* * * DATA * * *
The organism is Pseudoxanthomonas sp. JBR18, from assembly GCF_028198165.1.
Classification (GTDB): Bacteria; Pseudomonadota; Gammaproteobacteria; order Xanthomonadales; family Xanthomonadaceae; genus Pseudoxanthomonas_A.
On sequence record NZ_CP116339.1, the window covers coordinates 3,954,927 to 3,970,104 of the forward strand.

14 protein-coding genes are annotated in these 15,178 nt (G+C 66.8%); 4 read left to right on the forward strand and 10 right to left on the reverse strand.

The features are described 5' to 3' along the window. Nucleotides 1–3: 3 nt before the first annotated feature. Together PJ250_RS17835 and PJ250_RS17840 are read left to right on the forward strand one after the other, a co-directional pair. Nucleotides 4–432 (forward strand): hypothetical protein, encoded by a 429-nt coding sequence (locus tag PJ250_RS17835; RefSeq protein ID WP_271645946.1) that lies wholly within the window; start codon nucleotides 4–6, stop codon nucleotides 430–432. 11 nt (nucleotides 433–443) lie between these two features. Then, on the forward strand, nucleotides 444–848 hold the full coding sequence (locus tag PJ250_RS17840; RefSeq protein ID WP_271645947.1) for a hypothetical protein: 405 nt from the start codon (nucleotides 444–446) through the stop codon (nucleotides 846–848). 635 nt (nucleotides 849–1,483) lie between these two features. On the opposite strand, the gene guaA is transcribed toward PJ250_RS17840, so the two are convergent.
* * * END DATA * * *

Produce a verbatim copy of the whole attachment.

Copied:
The organism is Pseudoxanthomonas sp. JBR18, from assembly GCF_028198165.1.
Classification (GTDB): Bacteria; Pseudomonadota; Gammaproteobacteria; order Xanthomonadales; family Xanthomonadaceae; genus Pseudoxanthomonas_A.
On sequence record NZ_CP116339.1, the window covers coordinates 3,954,927 to 3,970,104 of the forward strand.

14 protein-coding genes are annotated in these 15,178 nt (G+C 66.8%); 4 read left to right on the forward strand and 10 right to left on the reverse strand.

The features are described 5' to 3' along the window. Nucleotides 1–3: 3 nt before the first annotated feature. Together PJ250_RS17835 and PJ250_RS17840 are read left to right on the forward strand one after the other, a co-directional pair. Nucleotides 4–432 (forward strand): hypothetical protein, encoded by a 429-nt coding sequence (locus tag PJ250_RS17835; RefSeq protein ID WP_271645946.1) that lies wholly within the window; start codon nucleotides 4–6, stop codon nucleotides 430–432. 11 nt (nucleotides 433–443) lie between these two features. Then, on the forward strand, nucleotides 444–848 hold the full coding sequence (locus tag PJ250_RS17840; RefSeq protein ID WP_271645947.1) for a hypothetical protein: 405 nt from the start codon (nucleotides 444–446) through the stop codon (nucleotides 846–848). 635 nt (nucleotides 849–1,483) lie between these two features. On the opposite strand, the gene guaA is transcribed toward PJ250_RS17840, so the two are convergent.